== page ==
Audi LED lighting technology
In lighting technology, Audi is driving progress at high tempo. Today, its xenon plus-and LED headlights already provide sufficient illumination of the road and give the cars with the four rings an unmistakable look. In the future, vehicle lighting from Audi will react even more precisely to environmental conditions, and it will feature full electronic control. The first step in this direction will be taken in 2013 in the form of innovative matrix LED headlights.
Function and Design – LED-daytime running lights and LED-taillights
Daytime running lights, that consist of white light-emitting diodes, are a safety and design feature that reflects Audi’s image among the competition. They made their debut in the Audi A8 W12 in 2004.
In the A1, two light-emitting diodes are used per unit; they emit their light into a transparent polymer tube, the light guide, which generates a uniform contour. In the Audi A7 Sportback, the daytime running lights of the optional LED headlights also appear linear, but they originate from 18 individual LEDs with a polymer body in front of them. The LED daytime running lights consume fewer watts of power, have extremely long life and are maintenance-free.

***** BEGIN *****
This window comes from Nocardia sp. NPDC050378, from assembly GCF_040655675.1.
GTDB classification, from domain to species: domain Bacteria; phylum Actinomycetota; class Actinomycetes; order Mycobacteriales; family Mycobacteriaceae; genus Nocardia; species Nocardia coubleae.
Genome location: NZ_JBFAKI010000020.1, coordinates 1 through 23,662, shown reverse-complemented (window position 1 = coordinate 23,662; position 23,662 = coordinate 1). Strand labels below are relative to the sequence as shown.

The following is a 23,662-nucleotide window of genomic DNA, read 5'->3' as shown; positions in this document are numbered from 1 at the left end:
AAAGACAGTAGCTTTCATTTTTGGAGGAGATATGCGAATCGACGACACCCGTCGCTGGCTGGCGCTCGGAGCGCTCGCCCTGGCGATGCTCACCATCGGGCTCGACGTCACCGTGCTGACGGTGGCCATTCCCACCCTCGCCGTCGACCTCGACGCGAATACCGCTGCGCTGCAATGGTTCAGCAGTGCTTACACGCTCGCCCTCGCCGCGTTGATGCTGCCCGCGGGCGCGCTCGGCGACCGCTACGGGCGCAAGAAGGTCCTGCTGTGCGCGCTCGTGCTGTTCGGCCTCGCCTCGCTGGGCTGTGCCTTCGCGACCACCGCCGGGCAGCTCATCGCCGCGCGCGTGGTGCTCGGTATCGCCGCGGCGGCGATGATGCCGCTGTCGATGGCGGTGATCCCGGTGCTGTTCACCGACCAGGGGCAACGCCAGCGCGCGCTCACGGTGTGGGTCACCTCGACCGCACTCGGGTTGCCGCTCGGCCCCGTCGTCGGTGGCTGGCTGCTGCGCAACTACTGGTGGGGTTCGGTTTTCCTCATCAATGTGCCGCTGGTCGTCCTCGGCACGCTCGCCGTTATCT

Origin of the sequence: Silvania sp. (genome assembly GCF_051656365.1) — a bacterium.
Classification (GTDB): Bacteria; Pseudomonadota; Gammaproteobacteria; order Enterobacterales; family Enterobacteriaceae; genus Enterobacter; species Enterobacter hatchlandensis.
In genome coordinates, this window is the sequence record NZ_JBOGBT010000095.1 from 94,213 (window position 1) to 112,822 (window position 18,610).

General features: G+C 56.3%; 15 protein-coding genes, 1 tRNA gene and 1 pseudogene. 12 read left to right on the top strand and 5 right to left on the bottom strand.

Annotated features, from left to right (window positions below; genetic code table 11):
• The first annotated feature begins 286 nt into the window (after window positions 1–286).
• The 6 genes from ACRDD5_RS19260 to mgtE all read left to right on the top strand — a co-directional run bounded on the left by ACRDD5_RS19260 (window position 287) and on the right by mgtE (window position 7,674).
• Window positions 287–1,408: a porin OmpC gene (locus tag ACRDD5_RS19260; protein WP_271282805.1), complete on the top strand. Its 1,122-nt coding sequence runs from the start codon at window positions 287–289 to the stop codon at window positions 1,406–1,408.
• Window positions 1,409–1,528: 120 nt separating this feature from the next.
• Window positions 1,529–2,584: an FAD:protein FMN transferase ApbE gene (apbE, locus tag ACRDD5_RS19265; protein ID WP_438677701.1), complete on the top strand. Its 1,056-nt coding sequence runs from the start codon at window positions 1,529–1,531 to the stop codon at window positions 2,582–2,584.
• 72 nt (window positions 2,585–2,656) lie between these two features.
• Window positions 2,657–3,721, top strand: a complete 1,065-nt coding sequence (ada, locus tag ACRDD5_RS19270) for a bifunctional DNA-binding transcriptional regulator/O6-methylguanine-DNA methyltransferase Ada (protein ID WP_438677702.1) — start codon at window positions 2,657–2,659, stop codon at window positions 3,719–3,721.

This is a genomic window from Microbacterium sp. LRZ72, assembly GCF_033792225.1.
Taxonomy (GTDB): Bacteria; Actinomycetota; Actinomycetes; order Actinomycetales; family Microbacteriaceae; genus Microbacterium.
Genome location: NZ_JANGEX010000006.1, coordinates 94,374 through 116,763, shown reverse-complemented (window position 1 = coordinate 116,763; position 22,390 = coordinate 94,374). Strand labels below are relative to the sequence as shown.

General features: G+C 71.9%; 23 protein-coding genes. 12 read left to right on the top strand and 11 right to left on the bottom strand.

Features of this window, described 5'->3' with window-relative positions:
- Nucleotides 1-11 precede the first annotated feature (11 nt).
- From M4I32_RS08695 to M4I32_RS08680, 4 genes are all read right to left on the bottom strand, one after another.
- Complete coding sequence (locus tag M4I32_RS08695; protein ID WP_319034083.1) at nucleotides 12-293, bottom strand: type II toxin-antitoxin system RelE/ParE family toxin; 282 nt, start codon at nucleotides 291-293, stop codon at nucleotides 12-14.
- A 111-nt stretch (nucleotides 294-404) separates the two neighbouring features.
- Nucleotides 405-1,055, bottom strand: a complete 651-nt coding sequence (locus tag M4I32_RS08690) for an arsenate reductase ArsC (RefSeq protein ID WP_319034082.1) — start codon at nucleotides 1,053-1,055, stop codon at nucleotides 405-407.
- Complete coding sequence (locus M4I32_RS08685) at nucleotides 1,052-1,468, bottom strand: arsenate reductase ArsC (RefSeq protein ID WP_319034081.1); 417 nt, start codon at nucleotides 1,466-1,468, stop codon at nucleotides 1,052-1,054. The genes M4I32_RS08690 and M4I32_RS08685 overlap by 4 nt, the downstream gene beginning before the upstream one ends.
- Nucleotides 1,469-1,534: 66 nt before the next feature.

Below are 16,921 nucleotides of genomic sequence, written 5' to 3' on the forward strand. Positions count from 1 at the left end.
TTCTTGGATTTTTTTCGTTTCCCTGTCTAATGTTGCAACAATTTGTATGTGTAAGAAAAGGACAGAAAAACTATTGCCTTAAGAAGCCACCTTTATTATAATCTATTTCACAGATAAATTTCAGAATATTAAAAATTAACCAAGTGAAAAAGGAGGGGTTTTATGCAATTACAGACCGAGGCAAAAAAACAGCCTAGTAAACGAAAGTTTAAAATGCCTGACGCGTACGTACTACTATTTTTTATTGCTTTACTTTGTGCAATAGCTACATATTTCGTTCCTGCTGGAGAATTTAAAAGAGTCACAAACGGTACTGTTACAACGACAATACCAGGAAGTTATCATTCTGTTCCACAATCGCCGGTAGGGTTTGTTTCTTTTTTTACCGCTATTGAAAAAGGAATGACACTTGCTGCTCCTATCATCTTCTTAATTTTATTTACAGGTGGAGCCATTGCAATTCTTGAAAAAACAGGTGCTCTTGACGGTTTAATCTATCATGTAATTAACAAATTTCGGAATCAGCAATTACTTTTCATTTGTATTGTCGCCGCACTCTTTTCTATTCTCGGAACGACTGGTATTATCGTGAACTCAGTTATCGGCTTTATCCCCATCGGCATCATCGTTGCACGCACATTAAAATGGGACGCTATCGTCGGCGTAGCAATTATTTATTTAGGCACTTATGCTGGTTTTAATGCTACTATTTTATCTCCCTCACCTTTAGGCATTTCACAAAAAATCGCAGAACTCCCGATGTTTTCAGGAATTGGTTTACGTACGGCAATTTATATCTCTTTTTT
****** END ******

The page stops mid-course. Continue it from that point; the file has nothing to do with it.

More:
The introduction of full-LED headlights to the A6, A7 Sportback, A8 – and most recently to the A3 model series -, gives the cars unmistakable styling and a resolute look. The small LEDs can be arranged in lines, and the various lighting functions can be implemented by individually controlling the diodes.
Lighting technologies of today